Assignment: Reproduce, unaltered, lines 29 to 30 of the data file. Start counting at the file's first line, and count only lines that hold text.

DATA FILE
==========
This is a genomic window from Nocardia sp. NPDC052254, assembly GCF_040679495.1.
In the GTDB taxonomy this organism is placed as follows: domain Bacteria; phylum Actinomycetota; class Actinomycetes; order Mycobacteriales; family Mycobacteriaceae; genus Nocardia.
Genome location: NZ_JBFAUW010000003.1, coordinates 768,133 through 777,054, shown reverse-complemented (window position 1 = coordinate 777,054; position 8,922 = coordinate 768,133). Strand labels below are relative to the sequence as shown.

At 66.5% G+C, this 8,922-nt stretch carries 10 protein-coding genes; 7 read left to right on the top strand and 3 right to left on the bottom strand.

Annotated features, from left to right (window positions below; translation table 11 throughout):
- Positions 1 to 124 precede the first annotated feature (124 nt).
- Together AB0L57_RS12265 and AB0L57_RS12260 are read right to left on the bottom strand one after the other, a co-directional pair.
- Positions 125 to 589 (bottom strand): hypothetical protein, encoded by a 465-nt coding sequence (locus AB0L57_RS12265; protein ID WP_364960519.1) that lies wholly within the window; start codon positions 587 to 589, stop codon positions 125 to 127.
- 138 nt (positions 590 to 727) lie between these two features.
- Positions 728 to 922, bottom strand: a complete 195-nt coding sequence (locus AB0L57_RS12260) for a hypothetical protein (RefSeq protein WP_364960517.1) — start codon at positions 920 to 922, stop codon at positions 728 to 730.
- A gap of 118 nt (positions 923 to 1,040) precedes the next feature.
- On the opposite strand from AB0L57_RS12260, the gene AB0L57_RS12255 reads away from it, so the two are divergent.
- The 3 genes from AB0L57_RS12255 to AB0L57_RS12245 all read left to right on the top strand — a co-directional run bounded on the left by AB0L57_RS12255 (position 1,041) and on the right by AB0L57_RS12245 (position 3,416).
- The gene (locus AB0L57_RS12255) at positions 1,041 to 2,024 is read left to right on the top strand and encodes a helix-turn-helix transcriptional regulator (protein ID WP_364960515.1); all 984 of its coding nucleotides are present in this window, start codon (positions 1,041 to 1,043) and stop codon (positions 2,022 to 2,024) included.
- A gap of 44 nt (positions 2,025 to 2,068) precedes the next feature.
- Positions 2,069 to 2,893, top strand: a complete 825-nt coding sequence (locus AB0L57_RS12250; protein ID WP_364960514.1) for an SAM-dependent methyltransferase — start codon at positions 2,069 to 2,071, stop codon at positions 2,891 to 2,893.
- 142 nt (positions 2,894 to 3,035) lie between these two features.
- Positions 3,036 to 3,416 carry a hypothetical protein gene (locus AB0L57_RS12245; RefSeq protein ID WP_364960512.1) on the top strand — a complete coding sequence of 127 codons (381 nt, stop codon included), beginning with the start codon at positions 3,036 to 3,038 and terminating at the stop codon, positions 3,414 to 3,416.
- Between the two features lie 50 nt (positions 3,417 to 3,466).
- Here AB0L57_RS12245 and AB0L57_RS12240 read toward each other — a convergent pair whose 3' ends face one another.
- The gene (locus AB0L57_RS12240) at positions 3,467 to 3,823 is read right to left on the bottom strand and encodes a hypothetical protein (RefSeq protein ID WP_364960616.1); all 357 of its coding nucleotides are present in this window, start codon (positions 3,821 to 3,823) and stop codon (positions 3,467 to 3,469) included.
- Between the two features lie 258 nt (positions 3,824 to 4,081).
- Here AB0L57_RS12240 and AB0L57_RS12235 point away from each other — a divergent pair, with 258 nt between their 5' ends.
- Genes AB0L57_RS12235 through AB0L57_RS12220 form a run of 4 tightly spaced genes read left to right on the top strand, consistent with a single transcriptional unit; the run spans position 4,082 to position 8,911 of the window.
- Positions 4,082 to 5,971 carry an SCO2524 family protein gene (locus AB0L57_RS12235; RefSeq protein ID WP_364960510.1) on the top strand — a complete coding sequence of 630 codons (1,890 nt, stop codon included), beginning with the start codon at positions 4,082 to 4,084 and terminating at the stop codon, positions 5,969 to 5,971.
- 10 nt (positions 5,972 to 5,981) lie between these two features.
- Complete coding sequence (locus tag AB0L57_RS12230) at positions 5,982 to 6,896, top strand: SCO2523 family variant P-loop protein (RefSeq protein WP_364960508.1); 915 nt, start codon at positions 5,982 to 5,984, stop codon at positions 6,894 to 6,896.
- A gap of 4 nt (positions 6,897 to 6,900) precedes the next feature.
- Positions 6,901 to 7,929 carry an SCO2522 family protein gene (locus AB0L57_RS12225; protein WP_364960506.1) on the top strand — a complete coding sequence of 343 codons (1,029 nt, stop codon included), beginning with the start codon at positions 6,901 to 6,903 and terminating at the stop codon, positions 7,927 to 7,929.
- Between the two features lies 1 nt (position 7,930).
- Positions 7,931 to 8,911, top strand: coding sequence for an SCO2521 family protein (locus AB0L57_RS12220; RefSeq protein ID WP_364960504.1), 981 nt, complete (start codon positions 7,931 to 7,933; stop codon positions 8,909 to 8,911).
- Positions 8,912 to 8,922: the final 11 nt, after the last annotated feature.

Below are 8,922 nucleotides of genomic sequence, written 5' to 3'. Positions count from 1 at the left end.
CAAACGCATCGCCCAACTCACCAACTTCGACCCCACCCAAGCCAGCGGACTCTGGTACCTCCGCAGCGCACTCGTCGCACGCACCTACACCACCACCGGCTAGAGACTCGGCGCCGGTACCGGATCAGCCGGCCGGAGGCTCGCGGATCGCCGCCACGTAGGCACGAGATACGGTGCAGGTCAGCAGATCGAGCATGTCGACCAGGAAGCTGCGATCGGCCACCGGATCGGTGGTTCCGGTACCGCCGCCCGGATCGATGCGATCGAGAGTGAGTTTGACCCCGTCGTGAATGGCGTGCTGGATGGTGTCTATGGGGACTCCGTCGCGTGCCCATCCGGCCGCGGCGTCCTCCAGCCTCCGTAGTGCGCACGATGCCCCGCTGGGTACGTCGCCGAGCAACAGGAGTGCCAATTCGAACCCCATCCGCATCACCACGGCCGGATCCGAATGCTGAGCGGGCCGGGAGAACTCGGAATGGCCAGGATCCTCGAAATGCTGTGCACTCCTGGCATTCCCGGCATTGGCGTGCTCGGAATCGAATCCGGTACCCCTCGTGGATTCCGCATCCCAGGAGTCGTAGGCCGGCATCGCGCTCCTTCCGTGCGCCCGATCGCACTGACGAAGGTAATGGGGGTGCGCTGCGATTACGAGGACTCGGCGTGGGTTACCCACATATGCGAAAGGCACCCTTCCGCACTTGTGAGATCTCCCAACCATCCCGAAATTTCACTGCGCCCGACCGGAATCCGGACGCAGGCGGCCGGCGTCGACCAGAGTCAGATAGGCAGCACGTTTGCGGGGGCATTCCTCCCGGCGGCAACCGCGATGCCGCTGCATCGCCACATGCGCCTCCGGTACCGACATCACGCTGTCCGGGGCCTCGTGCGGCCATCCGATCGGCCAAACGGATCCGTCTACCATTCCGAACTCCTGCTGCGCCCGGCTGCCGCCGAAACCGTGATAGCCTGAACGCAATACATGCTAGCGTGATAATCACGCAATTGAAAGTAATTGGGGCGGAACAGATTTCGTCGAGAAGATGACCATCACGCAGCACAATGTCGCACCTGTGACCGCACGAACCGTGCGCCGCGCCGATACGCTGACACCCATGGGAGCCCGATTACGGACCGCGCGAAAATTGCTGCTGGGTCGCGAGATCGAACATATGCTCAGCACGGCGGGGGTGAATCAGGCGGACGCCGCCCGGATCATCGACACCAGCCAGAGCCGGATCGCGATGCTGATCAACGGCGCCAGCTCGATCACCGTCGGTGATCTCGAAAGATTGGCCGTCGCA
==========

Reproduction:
- Positions 6,901 to 7,929 carry an SCO2522 family protein gene (locus AB0L57_RS12225; protein WP_364960506.1) on the top strand — a complete coding sequence of 343 codons (1,029 nt, stop codon included), beginning with the start codon at positions 6,901 to 6,903 and terminating at the stop codon, positions 7,927 to 7,929.
- Between the two features lies 1 nt (position 7,930).